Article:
Internationally, Bird & Bird is renowned for its IP expertise and in Germany it's no different. Covering the full range of IP advice, it is well regarded in each niche. It has a practice of 62 lawyers and 11 attorneys working across offices in Düsseldorf, Frankfurt, Hamburg and Munich, in addition to its international network that spans 23 offices and 16 countries.
Bird & Bird has a strong technology client base which includes Nokia, Apple, LG and Microsoft, a recent addition to the firm's roster. Other new clients include Broadcom and Nestlé on the patent side, and 3M, Adidas and Burger King for trade marks.
The German arm of Bird & Bird is best known for its contentious work. Several Düsseldorf partners, in particular, are highly regarded for their experience in patent disputes. Joint head of the firm's global IP group Christian Harmsen is a familiar name for peers, but Oliver Jüngst, who co-heads the international electronics group, is the firm's most prominent and admired litigator.
Nokia was among Jungst and Harmesen's more active clients in 2012. Along with Matthias Meyer and Boris Kreye, the pair have been representing the telecoms company in disputes with IPCom, RIM, HTC and View Sonic.
Design disputes are growing increasingly common when it comes to the infringement of IP relating to touch-screen devices. One example of this saw Richard Dissmann representing Apple in its infringement suit against Jay-Tech, which infringed its design for the iPad. Apple won the case and the judgment was used as a reference in the suit brought by Apple against Samsung's Galaxy's tablet.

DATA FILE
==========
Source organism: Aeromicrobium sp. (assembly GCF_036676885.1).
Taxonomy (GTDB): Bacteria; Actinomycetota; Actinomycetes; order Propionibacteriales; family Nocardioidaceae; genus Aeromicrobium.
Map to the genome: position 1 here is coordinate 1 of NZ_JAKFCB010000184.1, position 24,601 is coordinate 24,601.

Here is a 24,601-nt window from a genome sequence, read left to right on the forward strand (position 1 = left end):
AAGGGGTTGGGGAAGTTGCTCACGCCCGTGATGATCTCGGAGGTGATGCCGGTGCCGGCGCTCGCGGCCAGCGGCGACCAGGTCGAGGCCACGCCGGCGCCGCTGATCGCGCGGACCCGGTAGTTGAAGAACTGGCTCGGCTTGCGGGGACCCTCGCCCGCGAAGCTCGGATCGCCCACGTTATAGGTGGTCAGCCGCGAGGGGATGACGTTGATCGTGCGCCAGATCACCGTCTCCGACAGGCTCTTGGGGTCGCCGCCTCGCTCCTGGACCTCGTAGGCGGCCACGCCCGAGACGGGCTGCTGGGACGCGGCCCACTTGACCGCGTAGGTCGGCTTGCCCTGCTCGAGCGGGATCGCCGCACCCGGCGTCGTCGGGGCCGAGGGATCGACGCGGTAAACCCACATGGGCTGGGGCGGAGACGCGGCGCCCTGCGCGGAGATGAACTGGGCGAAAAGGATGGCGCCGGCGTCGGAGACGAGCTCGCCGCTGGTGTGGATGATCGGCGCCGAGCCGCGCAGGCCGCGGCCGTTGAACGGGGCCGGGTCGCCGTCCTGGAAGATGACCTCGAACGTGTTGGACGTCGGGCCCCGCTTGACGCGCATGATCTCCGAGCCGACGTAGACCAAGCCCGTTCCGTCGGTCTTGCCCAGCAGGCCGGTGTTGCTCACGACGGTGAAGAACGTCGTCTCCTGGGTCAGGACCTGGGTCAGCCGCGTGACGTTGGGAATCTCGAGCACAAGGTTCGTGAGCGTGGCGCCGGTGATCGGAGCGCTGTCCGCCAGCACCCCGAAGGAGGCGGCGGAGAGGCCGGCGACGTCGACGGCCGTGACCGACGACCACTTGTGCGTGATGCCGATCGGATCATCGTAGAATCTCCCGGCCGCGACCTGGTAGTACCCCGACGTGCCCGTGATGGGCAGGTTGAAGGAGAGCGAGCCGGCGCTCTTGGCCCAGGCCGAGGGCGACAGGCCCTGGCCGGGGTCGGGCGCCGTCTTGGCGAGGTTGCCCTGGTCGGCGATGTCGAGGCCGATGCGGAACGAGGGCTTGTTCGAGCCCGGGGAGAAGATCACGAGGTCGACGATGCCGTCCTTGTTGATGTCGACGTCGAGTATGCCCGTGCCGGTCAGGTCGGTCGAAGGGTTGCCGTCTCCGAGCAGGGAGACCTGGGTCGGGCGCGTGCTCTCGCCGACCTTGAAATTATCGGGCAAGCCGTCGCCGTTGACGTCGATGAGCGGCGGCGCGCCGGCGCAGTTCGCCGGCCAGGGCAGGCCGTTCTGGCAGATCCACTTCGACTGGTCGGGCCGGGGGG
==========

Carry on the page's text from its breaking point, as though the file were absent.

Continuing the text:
Clients are generally positive about the firm. "They are very responsive. We've had some good successes and we've had some setbacks but we have a very long working relationship and the overall experience is excellent," notes one who works with the firm's patent practice. The client, who works with Matthias Meyer on the litigation side and Daniela Kinkeldey for prosecution, adds: "They work well as team, together and with us. When it's necessary to meet short deadlines they give us their all." Another considers the firm good value for money, remarking: "They are expensive but I think they're worth the price. We have a good open relationship where we try and control the cost as much as possible."
One adds the caveat, however, that while the firm's wide reach can be useful it can also be a hindrance. "The international network can be helpful, but it also means they can have conflicts and are less flexible. Sometimes they also try to bring in their own teams when you have work in another jurisdiction, and sometimes we want to work with another firm."